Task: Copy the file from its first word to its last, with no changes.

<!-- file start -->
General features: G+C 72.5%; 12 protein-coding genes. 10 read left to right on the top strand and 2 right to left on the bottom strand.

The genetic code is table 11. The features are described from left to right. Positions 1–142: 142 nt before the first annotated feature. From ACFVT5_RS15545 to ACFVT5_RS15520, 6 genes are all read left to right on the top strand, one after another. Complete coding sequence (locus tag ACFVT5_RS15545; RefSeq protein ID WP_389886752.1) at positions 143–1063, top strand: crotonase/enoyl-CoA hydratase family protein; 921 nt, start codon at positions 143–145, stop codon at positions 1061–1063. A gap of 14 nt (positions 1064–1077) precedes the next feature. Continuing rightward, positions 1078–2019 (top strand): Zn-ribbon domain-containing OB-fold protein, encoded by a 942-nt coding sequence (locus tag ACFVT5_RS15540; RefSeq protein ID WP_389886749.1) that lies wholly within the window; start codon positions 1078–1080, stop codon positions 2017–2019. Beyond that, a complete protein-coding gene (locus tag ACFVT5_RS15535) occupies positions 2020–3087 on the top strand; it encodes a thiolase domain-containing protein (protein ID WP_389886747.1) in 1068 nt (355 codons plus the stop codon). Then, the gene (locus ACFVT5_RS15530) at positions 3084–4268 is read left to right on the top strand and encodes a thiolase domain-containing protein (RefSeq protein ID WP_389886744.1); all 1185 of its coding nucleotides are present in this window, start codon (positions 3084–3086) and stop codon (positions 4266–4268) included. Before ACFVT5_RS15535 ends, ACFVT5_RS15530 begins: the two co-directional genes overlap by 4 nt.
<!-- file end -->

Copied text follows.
General features: G+C 72.5%; 12 protein-coding genes. 10 read left to right on the top strand and 2 right to left on the bottom strand.

The genetic code is table 11. The features are described from left to right. Positions 1–142: 142 nt before the first annotated feature. From ACFVT5_RS15545 to ACFVT5_RS15520, 6 genes are all read left to right on the top strand, one after another. Complete coding sequence (locus tag ACFVT5_RS15545; RefSeq protein ID WP_389886752.1) at positions 143–1063, top strand: crotonase/enoyl-CoA hydratase family protein; 921 nt, start codon at positions 143–145, stop codon at positions 1061–1063. A gap of 14 nt (positions 1064–1077) precedes the next feature. Continuing rightward, positions 1078–2019 (top strand): Zn-ribbon domain-containing OB-fold protein, encoded by a 942-nt coding sequence (locus tag ACFVT5_RS15540; RefSeq protein ID WP_389886749.1) that lies wholly within the window; start codon positions 1078–1080, stop codon positions 2017–2019. Beyond that, a complete protein-coding gene (locus tag ACFVT5_RS15535) occupies positions 2020–3087 on the top strand; it encodes a thiolase domain-containing protein (protein ID WP_389886747.1) in 1068 nt (355 codons plus the stop codon). Then, the gene (locus ACFVT5_RS15530) at positions 3084–4268 is read left to right on the top strand and encodes a thiolase domain-containing protein (RefSeq protein ID WP_389886744.1); all 1185 of its coding nucleotides are present in this window, start codon (positions 3084–3086) and stop codon (positions 4266–4268) included. Before ACFVT5_RS15535 ends, ACFVT5_RS15530 begins: the two co-directional genes overlap by 4 nt.